Why Wal-Mart Matters
From "Why Wal-Mart Matters" from the Mises Institute:
"Wal-Mart matters for anyone interested in human welfare and the alleviation of poverty. Economists have identified a large "Wal-Mart effect" on food prices. Recently, economists Jerry Hausman and Ephraim Leibtag have argued that consumer benefits from Wal-Mart entry are "substantial, both in terms of food expenditure and in terms of overall consumer expenditure."
Their study finds that "low income households benefit the most." In another study, they argue that the Bureau of Labor Statistics overstates inflation by failing to account for Wal-Mart's substantial impact on grocery prices. A study by the McKinsey Global Institute found that Wal-Mart accounted for a disproportionate share of US productivity growth in the 1990s.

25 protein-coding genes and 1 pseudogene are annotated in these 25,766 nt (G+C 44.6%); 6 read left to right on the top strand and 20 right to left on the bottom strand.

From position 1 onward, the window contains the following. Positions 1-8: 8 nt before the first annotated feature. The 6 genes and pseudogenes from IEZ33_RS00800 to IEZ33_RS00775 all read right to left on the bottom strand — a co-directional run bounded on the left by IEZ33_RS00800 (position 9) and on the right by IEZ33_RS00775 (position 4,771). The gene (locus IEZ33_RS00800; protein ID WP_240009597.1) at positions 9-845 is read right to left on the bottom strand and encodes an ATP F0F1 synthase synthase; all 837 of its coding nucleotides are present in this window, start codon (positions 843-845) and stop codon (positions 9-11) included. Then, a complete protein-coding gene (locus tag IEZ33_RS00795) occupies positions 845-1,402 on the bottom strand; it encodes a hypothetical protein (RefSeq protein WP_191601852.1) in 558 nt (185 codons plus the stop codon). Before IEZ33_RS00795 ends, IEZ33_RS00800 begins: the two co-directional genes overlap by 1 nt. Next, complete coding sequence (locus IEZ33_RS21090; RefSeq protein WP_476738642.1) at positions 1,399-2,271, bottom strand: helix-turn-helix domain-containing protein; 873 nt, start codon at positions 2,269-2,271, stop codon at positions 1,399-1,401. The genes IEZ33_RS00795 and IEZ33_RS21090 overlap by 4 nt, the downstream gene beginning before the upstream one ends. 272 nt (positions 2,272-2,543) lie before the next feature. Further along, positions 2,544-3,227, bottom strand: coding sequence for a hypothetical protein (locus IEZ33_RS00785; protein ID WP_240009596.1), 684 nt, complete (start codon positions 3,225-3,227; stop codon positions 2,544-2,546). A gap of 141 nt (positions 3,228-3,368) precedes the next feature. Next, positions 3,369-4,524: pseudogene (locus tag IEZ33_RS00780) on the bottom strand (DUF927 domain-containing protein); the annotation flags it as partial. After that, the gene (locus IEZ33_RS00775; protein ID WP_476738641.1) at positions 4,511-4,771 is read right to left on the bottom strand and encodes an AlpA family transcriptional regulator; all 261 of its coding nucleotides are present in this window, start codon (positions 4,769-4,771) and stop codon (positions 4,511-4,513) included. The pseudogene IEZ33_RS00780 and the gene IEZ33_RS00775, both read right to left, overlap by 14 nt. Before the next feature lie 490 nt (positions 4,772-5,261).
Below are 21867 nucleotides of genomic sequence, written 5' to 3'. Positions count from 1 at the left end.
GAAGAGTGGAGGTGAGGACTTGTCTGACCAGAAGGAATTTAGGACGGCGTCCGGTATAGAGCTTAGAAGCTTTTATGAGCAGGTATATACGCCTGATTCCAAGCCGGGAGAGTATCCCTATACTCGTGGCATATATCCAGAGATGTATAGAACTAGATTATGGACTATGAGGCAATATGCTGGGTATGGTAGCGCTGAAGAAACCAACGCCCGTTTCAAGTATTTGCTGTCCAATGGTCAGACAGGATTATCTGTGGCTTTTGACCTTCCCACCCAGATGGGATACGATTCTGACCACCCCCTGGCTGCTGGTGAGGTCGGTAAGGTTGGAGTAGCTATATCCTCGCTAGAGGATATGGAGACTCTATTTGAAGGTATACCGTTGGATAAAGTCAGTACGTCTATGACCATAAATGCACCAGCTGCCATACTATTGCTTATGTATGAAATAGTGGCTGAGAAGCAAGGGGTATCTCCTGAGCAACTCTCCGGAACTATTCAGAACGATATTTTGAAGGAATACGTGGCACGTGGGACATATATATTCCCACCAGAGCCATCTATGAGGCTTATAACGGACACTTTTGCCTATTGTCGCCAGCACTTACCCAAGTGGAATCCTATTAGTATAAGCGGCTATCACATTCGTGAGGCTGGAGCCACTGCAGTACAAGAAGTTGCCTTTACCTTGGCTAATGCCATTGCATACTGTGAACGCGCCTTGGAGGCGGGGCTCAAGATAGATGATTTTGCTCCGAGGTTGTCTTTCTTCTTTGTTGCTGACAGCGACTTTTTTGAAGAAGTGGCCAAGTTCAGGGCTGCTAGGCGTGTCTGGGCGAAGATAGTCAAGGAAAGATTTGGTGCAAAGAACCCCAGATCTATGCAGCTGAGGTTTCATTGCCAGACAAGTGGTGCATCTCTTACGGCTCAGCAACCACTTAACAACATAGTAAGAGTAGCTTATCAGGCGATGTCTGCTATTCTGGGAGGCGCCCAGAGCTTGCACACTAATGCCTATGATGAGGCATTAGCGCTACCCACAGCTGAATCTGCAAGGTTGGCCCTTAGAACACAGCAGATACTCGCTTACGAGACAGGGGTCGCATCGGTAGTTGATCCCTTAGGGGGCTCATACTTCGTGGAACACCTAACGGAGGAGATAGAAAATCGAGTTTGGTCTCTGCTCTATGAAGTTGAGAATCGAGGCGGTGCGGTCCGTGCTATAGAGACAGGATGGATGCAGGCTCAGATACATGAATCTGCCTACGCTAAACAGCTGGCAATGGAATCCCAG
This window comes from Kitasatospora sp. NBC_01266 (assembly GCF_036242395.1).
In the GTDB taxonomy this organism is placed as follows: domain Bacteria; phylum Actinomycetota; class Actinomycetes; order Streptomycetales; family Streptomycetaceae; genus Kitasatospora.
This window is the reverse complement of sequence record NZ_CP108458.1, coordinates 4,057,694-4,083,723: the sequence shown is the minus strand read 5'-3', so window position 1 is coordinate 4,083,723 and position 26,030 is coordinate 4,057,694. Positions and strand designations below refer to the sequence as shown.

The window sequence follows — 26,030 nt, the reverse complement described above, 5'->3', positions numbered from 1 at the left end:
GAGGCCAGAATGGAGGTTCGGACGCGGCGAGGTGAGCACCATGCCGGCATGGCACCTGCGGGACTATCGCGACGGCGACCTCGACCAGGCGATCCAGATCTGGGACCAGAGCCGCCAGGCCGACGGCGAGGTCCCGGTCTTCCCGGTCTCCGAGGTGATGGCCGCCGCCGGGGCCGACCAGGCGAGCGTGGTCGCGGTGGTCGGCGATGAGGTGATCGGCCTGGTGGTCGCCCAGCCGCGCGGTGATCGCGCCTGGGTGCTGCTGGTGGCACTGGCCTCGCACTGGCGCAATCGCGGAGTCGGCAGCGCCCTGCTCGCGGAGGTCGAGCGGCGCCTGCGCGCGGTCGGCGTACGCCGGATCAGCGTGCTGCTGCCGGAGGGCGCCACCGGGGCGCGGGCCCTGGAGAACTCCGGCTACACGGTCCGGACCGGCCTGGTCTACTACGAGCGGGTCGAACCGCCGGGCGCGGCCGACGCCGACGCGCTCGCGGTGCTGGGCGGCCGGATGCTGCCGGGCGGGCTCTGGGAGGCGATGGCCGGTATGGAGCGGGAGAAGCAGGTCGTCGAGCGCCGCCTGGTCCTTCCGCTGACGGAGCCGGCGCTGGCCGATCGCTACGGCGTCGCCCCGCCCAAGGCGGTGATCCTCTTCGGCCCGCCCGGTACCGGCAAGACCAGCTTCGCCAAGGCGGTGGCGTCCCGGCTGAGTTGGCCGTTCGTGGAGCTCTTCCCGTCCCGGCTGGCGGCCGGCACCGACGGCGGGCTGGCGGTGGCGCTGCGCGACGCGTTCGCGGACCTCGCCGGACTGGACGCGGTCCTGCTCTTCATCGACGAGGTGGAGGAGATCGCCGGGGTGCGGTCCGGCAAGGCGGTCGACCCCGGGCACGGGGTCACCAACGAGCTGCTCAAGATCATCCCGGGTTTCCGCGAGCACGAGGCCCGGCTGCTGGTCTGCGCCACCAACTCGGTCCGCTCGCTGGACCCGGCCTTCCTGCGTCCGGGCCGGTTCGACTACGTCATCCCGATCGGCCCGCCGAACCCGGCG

In the United States, Wal-Mart's impact on food prices has been orders of magnitude greater than what the federal government spends on food stamps. Production for the markets opened by Wal-Mart has led a great many people to the road out of poverty in countries like China.
Those who vilify Wal-Mart do so not for Wal-Mart's political failings but for Wal-Mart's economic successes. The company's critics are making inroads, but the anti-Wal-Mart campaign is a campaign to strangle a goose that has laid a disproportionate share of golden eggs."